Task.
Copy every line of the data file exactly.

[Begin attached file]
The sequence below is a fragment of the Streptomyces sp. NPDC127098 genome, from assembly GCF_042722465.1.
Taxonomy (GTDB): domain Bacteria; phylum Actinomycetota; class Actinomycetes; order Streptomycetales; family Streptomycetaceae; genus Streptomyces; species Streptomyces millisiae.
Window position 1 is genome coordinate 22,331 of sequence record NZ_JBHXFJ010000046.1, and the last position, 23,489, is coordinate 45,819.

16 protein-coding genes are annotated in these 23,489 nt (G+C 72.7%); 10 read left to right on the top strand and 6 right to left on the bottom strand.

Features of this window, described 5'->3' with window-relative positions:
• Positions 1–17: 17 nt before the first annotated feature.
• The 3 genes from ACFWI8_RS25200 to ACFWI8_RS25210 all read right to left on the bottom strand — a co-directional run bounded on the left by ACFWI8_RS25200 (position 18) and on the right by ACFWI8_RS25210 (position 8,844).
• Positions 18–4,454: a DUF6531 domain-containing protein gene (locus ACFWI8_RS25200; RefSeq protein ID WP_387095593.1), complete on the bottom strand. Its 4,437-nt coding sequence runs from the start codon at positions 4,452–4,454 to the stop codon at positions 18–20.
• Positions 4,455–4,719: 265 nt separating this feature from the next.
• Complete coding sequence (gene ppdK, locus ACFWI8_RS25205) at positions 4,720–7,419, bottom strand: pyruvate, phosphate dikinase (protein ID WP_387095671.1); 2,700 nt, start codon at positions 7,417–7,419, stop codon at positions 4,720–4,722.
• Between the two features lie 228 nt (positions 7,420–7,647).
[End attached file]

The sequence below is a fragment of the Streptomyces sp. NPDC127098 genome, from assembly GCF_042722465.1.
Taxonomy (GTDB): domain Bacteria; phylum Actinomycetota; class Actinomycetes; order Streptomycetales; family Streptomycetaceae; genus Streptomyces; species Streptomyces millisiae.
Window position 1 is genome coordinate 22,331 of sequence record NZ_JBHXFJ010000046.1, and the last position, 23,489, is coordinate 45,819.

16 protein-coding genes are annotated in these 23,489 nt (G+C 72.7%); 10 read left to right on the top strand and 6 right to left on the bottom strand.

Features of this window, described 5'->3' with window-relative positions:
• Positions 1–17: 17 nt before the first annotated feature.
• The 3 genes from ACFWI8_RS25200 to ACFWI8_RS25210 all read right to left on the bottom strand — a co-directional run bounded on the left by ACFWI8_RS25200 (position 18) and on the right by ACFWI8_RS25210 (position 8,844).
• Positions 18–4,454: a DUF6531 domain-containing protein gene (locus ACFWI8_RS25200; RefSeq protein ID WP_387095593.1), complete on the bottom strand. Its 4,437-nt coding sequence runs from the start codon at positions 4,452–4,454 to the stop codon at positions 18–20.
• Positions 4,455–4,719: 265 nt separating this feature from the next.
• Complete coding sequence (gene ppdK, locus ACFWI8_RS25205) at positions 4,720–7,419, bottom strand: pyruvate, phosphate dikinase (protein ID WP_387095671.1); 2,700 nt, start codon at positions 7,417–7,419, stop codon at positions 4,720–4,722.
• Between the two features lie 228 nt (positions 7,420–7,647).